Reducing loneliness and isolation

‘Language...has created the word "loneliness" to express the pain of being alone. And it has created the word "solitude" to express the glory of being alone.’  — Paul Johannes Tillich

What is loneliness?

Loneliness is a mismatch between the relationships we have and those we want. It is our internal trigger, letting us know it’s time to seek company, just as hunger lets us know it’s time to eat. Anyone at any age can be lonely — even busy people, even you — whether alone or in a group, at work or at home with family.

Loneliness is a sign that something needs to change. Loneliness harms us as individuals and it harms our neighbourhoods and communities.  Research has shown that lacking social connections is as damaging to our health as smoking 15 cigarettes a day (Holt-Lunstad, 2015).

Loneliness, like confidence and fragility, can come and go, often taking us by surprise. Isolation however, is often where there is no choice but to be alone. Some people seek solitude, but few choose to be lonely or isolated, primarily because it isn’t good for us.

Lonely people are often excluded from the opportunities many of us take for granted. They may find their self-worth, confidence and trust reduce, decreasing their access to new opportunities and to meeting new and different people in ordinary everyday situations. And yet it is from these that we develop new relationships, experiences, insights, interests, hobbies and hopefully new friendships.

Even home can be a lonely place. Neighbourhoods are where we have our homes and they affect how we feel.  Our neighbours can be both a vital source of support or a reminder of how lonely we are.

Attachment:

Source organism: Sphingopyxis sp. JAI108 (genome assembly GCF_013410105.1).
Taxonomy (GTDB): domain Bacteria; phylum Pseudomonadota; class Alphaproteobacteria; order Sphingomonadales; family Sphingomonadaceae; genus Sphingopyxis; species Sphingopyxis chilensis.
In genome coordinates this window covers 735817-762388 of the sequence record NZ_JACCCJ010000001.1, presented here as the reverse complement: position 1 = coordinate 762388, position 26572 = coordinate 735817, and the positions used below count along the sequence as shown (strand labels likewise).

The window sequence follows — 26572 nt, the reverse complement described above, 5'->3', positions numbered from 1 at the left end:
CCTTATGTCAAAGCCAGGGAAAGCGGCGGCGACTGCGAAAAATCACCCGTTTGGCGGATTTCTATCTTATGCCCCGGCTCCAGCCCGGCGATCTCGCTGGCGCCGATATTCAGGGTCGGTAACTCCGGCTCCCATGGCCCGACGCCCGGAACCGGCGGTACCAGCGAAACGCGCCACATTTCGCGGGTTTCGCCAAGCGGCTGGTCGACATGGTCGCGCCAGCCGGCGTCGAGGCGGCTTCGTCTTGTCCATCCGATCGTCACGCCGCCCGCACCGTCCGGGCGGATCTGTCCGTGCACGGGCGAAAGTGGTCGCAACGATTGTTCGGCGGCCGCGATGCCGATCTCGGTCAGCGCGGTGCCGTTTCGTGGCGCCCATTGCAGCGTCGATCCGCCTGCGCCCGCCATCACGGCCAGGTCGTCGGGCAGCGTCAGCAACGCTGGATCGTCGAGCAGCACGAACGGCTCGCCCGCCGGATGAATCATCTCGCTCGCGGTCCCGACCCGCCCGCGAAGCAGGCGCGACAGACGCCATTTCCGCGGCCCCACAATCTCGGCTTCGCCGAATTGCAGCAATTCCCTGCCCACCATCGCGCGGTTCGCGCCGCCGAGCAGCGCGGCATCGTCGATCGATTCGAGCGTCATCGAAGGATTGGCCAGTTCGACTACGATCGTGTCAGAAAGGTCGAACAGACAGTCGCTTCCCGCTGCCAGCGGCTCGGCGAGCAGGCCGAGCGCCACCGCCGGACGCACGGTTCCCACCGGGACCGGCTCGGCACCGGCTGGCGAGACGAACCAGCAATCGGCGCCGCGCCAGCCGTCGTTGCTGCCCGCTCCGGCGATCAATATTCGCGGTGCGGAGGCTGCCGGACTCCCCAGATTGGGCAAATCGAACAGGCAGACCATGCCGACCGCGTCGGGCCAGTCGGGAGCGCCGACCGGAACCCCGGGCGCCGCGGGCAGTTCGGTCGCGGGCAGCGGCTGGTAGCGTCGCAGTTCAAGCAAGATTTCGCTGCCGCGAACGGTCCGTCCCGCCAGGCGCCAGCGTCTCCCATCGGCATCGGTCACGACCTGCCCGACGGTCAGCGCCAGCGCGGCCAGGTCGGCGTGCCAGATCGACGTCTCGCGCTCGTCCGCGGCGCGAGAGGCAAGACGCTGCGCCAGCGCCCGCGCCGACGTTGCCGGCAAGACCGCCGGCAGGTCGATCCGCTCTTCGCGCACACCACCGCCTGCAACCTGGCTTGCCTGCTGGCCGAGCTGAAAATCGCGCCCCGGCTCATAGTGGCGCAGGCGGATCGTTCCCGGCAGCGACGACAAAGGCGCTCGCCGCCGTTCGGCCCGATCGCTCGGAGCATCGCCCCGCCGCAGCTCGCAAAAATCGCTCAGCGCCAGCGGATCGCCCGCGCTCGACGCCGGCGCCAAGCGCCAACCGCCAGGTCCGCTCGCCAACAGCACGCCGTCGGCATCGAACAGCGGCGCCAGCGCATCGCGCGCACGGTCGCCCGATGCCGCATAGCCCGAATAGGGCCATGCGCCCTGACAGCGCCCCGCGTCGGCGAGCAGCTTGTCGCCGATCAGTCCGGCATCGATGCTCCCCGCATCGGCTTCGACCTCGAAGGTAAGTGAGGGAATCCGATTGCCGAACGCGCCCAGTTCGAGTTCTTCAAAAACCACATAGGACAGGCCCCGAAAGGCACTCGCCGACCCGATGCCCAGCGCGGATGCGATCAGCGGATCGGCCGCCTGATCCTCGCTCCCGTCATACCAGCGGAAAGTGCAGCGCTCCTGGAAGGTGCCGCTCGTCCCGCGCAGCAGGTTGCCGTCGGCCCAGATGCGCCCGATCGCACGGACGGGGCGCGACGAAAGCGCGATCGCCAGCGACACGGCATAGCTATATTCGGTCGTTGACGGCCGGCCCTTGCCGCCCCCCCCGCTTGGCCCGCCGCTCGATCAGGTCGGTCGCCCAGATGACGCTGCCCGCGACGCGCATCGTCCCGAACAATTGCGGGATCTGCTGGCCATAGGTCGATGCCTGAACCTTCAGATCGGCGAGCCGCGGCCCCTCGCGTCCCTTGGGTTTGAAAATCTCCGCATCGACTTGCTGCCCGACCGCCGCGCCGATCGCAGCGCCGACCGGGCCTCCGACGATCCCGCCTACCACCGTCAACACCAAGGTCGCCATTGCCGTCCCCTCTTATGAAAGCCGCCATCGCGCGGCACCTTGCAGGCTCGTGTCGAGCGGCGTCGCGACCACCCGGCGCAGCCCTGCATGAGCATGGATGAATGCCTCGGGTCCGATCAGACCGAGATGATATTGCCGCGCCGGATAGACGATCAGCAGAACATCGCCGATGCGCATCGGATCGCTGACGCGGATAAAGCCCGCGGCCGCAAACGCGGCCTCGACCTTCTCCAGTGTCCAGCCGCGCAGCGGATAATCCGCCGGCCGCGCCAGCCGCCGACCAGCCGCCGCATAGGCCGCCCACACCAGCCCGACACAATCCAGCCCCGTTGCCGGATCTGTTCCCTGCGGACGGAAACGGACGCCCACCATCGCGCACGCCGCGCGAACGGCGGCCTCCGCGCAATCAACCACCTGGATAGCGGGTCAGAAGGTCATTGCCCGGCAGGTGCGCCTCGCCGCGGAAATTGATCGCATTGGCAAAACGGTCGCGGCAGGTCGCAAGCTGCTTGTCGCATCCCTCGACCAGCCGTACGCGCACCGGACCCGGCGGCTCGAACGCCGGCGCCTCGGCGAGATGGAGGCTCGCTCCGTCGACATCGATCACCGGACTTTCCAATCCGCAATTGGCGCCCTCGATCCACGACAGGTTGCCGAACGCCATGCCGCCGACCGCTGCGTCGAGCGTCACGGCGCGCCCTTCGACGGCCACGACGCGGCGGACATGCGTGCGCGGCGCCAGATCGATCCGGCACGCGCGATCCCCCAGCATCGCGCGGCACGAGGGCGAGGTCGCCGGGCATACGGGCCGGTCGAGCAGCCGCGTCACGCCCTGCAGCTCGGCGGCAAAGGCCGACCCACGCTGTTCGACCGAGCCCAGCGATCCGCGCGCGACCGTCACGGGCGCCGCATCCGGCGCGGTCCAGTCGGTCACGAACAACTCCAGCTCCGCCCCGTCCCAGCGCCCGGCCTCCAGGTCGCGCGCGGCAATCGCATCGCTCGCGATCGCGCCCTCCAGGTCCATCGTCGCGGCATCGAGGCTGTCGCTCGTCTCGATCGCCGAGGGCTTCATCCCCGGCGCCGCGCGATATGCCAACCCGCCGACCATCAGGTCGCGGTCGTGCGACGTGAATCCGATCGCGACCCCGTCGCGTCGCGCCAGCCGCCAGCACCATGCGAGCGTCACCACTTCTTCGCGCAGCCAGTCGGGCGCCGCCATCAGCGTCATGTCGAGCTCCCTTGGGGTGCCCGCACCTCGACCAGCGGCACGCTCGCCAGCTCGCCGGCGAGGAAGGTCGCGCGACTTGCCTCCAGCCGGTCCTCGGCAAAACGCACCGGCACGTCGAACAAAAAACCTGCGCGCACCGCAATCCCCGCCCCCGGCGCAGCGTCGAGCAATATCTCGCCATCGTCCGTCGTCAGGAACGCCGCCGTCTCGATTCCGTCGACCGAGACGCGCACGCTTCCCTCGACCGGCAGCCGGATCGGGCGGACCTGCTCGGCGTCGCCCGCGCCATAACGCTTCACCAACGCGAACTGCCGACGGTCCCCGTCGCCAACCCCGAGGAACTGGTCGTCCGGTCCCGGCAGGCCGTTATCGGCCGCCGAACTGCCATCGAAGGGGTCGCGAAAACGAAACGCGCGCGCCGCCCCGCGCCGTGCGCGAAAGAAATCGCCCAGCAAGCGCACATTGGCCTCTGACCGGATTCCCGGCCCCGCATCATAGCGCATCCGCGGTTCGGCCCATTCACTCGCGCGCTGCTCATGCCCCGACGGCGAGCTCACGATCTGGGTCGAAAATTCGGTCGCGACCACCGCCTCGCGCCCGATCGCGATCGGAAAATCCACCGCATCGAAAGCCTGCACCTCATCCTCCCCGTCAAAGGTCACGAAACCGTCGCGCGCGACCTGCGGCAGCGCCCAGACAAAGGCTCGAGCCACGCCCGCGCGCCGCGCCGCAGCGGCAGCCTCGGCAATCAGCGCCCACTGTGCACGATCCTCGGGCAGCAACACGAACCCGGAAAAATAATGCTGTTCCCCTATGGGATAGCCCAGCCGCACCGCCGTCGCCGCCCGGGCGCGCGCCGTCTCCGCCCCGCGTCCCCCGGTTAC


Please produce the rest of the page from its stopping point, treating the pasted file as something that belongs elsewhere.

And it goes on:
There are things we all can do within our neighbourhoods to enable ourselves and others to feel more supported and less alone:

  • Start with your  street — say hello when you see people and try to get to know your neighbours
  • Take a look at the people around you where you live and work — what can you do to foster new friendships and be more inclusive?
  • Hold a Big Lunch and start connecting neighbours where you live - around 50% of people who organize one say they feel less isolated as a result
  • Start or join a social network for your area like and use this to connect with people face to face
  • Share what you have –swapping, borrowing and sharing skills with people around you helps make new connections

We will all know someone who is lonely or struggling; we may even be lonely or struggling ourselves. Too often we admit to neither and are unsure how to reconnect with the world. Building personal networks and stronger neighbourhoods and communities can, and will, make a difference.

What to remember if you're lonely

  • Look after yourself, both physically and mentally
  • Smile and say hello, even when it’s hard
  • Create and safeguard your personal convoy: your friendships and social networks
  • Ask for help from friends, family or professionals
  • Talk about loneliness
  • Don’t give up: get out, get involved
  • Give the gift of time: give someone a little extra time
  • You are not alone — anyone can be lonely
  • Make every contact and conversation count
  • Loneliness can affect you, both physically and mentally
  • Look out for opportunities to meet people and cultivate new friendships and social interactions
  • Expect the best. Lonely people often expect rejection, so instead, focus on the positive

Take care of yourself and of others and remember, we all have something to give.